Serving the UMN community since 1900

The Minnesota Daily

Serving the UMN community since 1900

The Minnesota Daily

Serving the UMN community since 1900

The Minnesota Daily

Daily Email Edition

Get MN Daily NEWS delivered to your inbox Monday through Friday!

SUBSCRIBE NOW

Editorial Cartoon: Journalists in Gaza
Editorial Cartoon: Journalists in Gaza
Published February 23, 2024
A warm February night at Afton Alps. Afton Alps offers discounts for college students.
College students ski cheap at Afton Alps
Published February 23, 2024

UMN med student co-authors children’s book about neurodiversity

Hugh Burke’s time at the Neurodiversity and Medicine Club on campus elicited the creation of “The Way We Play.”
Hugh+Burke+wrote+the+book+along+with+former+teacher+Kylie+Donohue.+The+pair+is+currently+working+on+a+second+book.+Photos+courtesy+of+Burke+and+Donohue.
Hugh Burke wrote the book along with former teacher Kylie Donohue. The pair is currently working on a second book. Photos courtesy of Burke and Donohue.

Monday will be the start of National Children’s Book Week, a time when many people recognize the role reading has in children’s educational experiences, social learning and future.

University of Minnesota second-year medical student Hugh Burke and former teacher Kylie Donohue co-published the children’s book “The Way We Play” in October to celebrate neurodiversity. All of the book’s profits will be going to the charity Open Hearts Big Dreams, which helps provide reading education and materials to children in Ethiopia.

The term “neurodivergent” in the book broadly refers to people that interact with the world differently, whether they have a diagnosis, Burke said. He said after graduation he hopes to work with neurodivergent kids in the medical field.

The book’s themes and messages stemmed from Burke’s experience at the University’s Neurodiversity and Medicine Club. Burke said the main message is that everyone brings something unique to the table and has abilities that can elicit change.

How it all started: co-authors aligned

Burke and Donohue met during their undergraduate careers at the University of Notre Dame, but the idea of making a book together did not arise until after college, Donahue said. She said after Burke’s first Neurodiversity Medicine Club meeting, he reached out to her with the possibility.

“I actually worked with fourth graders during my service here, and I was their teacher for social and emotional learning,” Donohue said. “Every day we would do a different lesson on social well-being and mental health to get students ready for the day.”

Donohue said when Burke brought the idea to her, she believed both of their minds, backgrounds and current scholastic projects built off each other would create both an educational and medical perspective.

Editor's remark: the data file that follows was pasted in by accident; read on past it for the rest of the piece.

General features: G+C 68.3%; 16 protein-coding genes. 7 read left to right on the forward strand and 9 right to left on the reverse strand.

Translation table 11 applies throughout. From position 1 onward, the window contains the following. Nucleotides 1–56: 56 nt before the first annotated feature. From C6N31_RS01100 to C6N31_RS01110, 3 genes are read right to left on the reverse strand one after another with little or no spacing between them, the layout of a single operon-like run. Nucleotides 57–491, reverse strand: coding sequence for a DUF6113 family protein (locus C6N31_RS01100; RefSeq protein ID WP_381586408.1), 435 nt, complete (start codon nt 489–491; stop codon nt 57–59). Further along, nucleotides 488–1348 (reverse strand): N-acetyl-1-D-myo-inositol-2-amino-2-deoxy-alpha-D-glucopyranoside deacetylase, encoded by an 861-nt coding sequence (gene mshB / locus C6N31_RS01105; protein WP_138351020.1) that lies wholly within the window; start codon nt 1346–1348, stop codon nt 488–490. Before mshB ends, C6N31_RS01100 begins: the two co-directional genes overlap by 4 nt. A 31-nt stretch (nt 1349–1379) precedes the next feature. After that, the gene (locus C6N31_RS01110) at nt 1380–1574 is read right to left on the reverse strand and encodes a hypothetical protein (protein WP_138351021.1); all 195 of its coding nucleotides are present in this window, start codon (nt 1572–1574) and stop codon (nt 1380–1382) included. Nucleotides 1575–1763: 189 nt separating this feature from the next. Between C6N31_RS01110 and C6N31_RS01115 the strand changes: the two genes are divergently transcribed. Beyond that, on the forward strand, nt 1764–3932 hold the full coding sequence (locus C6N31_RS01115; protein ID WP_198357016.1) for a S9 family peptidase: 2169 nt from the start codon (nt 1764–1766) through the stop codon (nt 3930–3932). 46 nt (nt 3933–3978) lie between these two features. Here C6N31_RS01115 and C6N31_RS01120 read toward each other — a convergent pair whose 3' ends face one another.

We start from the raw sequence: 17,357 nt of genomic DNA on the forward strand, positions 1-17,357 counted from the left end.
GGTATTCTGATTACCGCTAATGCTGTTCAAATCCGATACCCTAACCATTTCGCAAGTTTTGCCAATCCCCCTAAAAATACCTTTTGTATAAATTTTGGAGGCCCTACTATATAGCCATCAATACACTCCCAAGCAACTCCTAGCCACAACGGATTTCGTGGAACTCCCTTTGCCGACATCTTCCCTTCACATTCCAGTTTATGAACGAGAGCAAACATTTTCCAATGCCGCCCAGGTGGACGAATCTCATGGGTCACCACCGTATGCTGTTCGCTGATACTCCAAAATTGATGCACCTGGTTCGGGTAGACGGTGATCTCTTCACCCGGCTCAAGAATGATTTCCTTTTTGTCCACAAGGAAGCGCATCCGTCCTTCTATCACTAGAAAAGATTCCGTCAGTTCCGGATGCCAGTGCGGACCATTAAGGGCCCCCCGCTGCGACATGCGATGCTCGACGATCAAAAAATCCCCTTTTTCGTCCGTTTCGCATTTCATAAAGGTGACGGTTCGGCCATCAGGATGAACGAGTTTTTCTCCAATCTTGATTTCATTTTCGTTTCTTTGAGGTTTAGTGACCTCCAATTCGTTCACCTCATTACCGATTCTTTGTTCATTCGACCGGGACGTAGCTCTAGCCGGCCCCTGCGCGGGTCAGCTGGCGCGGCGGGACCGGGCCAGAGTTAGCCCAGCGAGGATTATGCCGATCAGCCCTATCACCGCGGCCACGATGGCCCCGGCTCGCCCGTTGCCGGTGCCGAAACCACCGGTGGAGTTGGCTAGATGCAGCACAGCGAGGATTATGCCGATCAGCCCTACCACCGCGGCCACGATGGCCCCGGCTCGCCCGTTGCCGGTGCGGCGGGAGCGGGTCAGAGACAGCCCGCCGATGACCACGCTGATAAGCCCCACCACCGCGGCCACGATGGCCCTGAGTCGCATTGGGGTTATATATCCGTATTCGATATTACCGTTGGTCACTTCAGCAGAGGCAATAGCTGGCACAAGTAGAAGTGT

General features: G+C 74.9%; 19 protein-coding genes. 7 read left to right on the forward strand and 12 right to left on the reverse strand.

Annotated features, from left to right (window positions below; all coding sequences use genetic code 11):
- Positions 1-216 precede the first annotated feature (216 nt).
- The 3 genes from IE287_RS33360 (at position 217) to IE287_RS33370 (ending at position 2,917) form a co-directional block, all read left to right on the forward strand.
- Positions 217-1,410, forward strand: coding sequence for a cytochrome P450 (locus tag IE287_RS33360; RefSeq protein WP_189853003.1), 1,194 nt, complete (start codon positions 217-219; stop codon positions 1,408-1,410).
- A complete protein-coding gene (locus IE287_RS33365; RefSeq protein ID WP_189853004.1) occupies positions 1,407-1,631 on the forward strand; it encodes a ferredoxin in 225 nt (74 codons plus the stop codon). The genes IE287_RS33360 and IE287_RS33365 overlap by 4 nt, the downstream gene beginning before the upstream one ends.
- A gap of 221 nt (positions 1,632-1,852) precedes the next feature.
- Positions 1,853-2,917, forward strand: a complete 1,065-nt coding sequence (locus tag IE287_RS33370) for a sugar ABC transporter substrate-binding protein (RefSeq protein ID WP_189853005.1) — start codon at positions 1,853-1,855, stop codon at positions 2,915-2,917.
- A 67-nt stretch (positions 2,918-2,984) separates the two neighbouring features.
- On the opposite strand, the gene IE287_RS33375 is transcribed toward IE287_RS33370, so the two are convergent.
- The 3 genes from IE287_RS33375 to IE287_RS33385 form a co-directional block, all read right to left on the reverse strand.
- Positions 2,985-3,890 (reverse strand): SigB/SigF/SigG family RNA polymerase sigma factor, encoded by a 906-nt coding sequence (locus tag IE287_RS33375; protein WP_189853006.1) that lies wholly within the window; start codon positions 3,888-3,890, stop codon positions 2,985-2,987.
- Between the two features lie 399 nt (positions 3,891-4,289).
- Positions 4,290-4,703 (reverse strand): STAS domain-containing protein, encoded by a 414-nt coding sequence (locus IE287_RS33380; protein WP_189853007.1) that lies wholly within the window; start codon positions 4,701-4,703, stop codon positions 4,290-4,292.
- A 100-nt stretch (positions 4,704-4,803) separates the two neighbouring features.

Using animals to engage young readers

In the book, there is a wide variety of animals represented, ranging from a hippo, monkey, giraffe and bird. The book follows the animals playing games, with each animal succeeding and failing as they participate, Burke said.

At the end of the book, the teacher, who goes by “Miss Owl,” gives a speech that encapsulates their key message, Burke said. One of her lines reads, “No matter how tall or how fast or how slow, when we play with each other, we find ways to grow.”

Regarding illustrations, Burke said he received a grant from the University’s Medical School in May 2022 to fund the artistic process. He said this allowed him to start reaching out to various illustrators, and he was happy with the way Blueberry Illustrations brought their ideas to life.

“I’ve made this recurring joke that stick figures weren’t part of the art plan,” Burke said. “So, therefore, Kylie and I were not going to be illustrating the book.”

Publishing for a cause and a second book

Any profits from the book that would have gone directly to Burke and Donohue will instead go to the charity Open Hearts Big Dreams.

“We have raised a good amount of money for them and that’s what makes it all worth it,” Burke said. “We love their message and the act of meeting with people from that charity.”

The charity aims to help children in Ethiopia reimagine their future by increasing literacy, innovation, leadership and inclusion, according to Open Hearts Big Dreams’ website.

Burke said the book has raised nearly $4,000 since being published and is available at Barnes & Noble and Amazon.

Burke said a second book is currently “in the works” and will follow the same premise as “The Way We Play,” but with illustrations of wildlife that live in Ethiopia and a setting that depicts the region.

“We have a whole team of people helping us with this because it’s harder,” Burke said.

Leave a Comment
More to Discover

Accessibility Toolbar

Comments (0)

All The Minnesota Daily Picks Reader Picks Sort: Newest

Your email address will not be published. Required fields are marked *